Why the U.S. Navy needs intellectual diversity to thrive

Eric Garland Uncategorized Leave a Comment

USS_VincennesIn this era of economic transition, many non-technical jobs are being shed as quantitative skills are valued over qualitative. The narrative these days goes, “Did you study electrical engineering? Good move! It’s a growth industry. What? You majored in philosophy? Nobody needs that, you fool. Enjoy making foamy coffee drinks.” You can tell by my editorialization that I think this is foolish – but I’m not alone.

According to this OpEd by Lt. Alexander P. Smith, the U.S. Navy would be foolish to rid itself of a diverse intellectual background in its officer corps.

To me, diversity is more than gender, race, religion and sexual orientation; it also includes the intellectual background each officer brings to the force. Starting in 2014, however, the vast majority of all NROTC graduates will be STEM (Science, Technology, Engineering and Mathematics) majors with minimal studies in humanities. Our Navy is about to go through unprecedented compartmentalization, but not many officers seem to realize it.

The tier system was developed in 2009 as a result of fewer NROTC and Naval Academy graduates entering the nuclear-reactor community. Guidance in the Regulations for Officer Development and the Navy’s Academic Major Selection Policy directs a minimum of 65 percent of NROTC Navy Option Scholarship midshipmen complete a technical degree program before receiving their commission.

A technical degree refers to Tier 1 and Tier 2 majors, which are science, technology, engineering and mathematics majors. All other academic majors constitute a nontechnical academic major, or Tier 3.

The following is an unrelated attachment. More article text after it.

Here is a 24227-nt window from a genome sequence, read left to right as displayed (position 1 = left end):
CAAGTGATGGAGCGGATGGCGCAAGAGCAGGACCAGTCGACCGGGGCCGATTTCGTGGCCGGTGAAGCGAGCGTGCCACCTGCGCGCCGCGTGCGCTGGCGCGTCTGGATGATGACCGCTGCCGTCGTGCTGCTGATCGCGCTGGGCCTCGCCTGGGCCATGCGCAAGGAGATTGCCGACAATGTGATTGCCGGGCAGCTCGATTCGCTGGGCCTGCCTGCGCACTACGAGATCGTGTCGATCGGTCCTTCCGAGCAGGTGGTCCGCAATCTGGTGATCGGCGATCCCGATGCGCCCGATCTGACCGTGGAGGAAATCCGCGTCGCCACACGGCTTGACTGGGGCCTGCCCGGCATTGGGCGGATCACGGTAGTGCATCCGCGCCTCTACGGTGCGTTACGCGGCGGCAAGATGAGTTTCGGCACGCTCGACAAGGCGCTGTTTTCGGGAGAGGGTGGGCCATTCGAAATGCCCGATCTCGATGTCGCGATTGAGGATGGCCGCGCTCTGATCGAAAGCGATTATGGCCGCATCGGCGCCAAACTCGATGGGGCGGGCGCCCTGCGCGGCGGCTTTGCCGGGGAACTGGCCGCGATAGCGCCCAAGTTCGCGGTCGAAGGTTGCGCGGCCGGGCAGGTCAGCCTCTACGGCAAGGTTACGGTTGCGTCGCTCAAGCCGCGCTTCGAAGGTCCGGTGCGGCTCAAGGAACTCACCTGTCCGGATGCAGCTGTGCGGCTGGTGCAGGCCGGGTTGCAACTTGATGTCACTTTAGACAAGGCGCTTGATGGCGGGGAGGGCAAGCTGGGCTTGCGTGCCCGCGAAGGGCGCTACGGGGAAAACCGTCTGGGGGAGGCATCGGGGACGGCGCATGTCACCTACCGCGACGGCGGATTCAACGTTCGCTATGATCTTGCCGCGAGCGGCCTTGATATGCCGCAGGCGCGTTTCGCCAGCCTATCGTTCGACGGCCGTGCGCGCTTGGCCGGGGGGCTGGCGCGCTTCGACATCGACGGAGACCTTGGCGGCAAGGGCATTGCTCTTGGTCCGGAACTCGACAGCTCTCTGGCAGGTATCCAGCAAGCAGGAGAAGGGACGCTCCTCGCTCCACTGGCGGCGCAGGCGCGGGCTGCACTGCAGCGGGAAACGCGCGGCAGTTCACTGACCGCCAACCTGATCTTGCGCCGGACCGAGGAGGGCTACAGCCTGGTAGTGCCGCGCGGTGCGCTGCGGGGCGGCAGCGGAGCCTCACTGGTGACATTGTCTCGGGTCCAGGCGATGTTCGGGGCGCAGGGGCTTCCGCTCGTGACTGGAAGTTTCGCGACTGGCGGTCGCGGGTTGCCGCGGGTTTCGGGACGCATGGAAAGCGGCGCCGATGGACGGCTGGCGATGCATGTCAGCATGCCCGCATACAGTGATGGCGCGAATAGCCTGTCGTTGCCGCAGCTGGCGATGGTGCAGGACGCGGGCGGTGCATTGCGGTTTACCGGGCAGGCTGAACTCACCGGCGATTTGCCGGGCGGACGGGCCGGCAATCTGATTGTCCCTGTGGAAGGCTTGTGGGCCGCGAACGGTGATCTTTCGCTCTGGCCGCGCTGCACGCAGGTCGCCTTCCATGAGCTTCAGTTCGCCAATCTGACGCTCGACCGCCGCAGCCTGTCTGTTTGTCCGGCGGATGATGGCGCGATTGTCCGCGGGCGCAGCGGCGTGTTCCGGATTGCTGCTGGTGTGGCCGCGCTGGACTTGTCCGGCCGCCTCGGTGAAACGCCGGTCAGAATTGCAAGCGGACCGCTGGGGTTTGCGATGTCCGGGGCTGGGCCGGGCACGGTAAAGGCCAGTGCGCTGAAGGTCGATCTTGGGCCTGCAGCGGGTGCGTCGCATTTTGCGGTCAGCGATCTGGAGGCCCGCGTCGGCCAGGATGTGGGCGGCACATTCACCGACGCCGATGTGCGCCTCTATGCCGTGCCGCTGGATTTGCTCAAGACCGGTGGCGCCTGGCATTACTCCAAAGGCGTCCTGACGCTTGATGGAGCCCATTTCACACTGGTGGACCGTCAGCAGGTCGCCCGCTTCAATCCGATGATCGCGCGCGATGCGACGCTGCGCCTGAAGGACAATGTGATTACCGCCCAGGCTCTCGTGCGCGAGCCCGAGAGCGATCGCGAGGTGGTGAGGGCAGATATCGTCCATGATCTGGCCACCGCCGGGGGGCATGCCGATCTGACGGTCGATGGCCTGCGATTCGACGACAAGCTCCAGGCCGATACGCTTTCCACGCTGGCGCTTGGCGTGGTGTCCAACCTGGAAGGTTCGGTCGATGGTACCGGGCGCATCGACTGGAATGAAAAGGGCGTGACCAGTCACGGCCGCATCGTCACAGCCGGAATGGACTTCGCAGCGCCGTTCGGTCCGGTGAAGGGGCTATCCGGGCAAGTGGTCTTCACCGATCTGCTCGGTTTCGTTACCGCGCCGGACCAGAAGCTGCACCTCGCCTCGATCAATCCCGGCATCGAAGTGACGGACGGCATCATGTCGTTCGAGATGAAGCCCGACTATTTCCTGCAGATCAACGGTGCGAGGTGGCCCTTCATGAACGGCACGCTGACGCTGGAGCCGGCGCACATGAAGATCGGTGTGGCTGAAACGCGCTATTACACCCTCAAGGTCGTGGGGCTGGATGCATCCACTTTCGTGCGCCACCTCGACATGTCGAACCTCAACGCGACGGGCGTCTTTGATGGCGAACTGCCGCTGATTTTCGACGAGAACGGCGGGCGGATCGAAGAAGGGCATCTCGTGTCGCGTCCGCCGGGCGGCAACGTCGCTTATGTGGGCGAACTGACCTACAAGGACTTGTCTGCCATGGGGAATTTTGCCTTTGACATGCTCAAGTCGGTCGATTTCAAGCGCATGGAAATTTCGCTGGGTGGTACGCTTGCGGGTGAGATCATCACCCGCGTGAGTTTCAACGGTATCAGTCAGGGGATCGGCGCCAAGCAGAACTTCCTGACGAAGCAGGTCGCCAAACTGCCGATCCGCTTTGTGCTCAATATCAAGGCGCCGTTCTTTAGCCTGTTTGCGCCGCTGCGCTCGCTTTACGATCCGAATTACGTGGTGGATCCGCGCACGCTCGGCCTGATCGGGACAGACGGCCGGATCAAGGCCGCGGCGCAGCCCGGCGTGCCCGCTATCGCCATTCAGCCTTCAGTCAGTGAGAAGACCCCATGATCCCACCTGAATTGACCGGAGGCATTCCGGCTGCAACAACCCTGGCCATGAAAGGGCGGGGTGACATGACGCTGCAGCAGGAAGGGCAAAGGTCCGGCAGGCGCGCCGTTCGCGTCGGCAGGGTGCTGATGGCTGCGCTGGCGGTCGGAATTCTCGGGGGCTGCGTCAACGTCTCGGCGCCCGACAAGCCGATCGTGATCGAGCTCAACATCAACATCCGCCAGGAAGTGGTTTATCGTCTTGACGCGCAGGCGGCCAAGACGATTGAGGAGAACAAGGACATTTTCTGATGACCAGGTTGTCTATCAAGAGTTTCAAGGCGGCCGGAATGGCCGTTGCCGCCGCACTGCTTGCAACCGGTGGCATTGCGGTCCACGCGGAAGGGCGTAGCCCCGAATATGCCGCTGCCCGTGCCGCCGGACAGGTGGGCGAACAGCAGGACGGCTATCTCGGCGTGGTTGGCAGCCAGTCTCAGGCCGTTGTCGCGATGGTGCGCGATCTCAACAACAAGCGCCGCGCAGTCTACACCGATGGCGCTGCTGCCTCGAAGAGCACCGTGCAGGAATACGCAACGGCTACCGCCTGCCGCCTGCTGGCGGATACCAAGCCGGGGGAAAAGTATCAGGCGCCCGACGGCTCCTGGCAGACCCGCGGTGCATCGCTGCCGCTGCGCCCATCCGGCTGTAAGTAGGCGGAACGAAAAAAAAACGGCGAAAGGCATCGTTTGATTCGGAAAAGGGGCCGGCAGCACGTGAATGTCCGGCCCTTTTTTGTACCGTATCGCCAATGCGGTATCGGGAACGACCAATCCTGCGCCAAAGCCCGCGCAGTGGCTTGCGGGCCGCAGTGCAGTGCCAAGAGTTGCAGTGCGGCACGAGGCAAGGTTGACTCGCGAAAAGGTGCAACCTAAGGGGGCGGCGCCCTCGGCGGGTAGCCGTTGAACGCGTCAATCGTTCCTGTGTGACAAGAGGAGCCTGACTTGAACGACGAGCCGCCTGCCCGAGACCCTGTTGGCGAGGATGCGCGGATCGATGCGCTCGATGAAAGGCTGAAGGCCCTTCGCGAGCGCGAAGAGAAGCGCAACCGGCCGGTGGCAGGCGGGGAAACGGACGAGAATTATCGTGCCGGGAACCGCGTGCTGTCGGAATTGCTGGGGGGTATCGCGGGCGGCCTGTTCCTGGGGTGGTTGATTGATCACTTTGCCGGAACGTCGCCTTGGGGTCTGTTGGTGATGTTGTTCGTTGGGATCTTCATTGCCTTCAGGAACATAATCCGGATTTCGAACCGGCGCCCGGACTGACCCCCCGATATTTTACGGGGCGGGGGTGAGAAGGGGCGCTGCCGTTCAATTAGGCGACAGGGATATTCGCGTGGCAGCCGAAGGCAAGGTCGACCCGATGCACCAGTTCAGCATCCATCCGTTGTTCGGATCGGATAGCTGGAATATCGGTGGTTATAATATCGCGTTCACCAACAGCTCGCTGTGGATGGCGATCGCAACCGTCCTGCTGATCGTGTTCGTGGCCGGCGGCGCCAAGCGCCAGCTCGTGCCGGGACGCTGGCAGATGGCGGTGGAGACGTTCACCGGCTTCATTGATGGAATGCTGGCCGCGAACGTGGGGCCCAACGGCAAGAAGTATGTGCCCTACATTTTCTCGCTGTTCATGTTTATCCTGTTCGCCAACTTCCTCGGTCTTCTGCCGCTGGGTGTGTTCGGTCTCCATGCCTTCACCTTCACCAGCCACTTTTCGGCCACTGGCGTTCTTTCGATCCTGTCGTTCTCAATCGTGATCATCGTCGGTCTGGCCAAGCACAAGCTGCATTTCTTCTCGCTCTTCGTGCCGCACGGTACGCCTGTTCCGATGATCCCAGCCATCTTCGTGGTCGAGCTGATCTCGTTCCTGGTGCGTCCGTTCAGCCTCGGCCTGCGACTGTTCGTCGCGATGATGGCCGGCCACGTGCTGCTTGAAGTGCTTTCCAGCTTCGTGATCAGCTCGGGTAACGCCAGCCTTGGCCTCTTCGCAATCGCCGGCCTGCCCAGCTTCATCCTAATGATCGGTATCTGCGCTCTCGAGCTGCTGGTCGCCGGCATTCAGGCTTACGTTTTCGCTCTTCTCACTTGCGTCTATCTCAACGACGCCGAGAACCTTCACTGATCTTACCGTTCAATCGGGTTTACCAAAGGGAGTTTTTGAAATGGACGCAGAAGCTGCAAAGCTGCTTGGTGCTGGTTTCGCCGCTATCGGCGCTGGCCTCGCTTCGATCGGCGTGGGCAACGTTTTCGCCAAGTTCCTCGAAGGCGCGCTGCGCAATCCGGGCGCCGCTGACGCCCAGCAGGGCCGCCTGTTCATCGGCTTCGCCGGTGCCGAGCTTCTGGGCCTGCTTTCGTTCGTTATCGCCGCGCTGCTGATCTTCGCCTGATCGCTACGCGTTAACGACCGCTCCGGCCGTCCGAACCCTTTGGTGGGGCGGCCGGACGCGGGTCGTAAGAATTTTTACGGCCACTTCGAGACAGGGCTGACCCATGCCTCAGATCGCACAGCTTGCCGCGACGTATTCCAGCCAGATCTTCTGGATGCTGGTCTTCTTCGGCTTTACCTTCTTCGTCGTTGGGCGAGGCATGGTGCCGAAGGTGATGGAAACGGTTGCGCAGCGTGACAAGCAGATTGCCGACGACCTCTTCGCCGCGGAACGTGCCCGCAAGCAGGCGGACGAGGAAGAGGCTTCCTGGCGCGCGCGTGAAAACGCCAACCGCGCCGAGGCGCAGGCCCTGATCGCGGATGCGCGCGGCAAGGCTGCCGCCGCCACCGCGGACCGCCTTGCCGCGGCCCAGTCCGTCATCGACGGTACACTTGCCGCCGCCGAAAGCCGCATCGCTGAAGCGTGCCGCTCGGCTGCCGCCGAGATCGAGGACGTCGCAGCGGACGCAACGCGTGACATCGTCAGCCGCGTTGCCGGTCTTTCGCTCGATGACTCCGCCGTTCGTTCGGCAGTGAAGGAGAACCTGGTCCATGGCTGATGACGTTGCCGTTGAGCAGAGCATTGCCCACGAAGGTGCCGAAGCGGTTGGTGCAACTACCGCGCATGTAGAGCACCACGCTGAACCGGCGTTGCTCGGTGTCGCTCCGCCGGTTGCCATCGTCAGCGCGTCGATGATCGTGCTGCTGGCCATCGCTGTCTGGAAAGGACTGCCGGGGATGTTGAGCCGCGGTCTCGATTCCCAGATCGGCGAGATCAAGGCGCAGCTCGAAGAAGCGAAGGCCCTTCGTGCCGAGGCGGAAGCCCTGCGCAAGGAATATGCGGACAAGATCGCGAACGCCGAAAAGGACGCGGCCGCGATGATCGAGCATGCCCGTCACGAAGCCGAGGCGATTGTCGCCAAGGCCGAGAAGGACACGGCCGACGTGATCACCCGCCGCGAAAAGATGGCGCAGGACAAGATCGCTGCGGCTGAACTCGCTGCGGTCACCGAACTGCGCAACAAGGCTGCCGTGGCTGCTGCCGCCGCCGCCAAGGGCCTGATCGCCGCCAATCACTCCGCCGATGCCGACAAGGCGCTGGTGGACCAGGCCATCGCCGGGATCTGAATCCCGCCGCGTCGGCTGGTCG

As a result of the new academic tier policy, Naval Service Training Command offers scholarships first to Tier 1, then Tier 2, and lastly to Tier 3 majors.

Technology is more important to our institutions than ever. Yet just as war is too important to leave to the generals, technology is too important to leave to the techies. As I have discovered in the cross-disciplinary world of strategy, different people think differently – and that’s an essential thing, not a problem. You don’t want want a bridge that I built (math, you see), you might not want your head of engineering doing human resources, and maybe the quarter-by-quarter-commission sales guy isn’t the best for long-term strategy. The fact is, we all work together, and we would be wrong to value one type of skill over all the others required to run a healthy institution.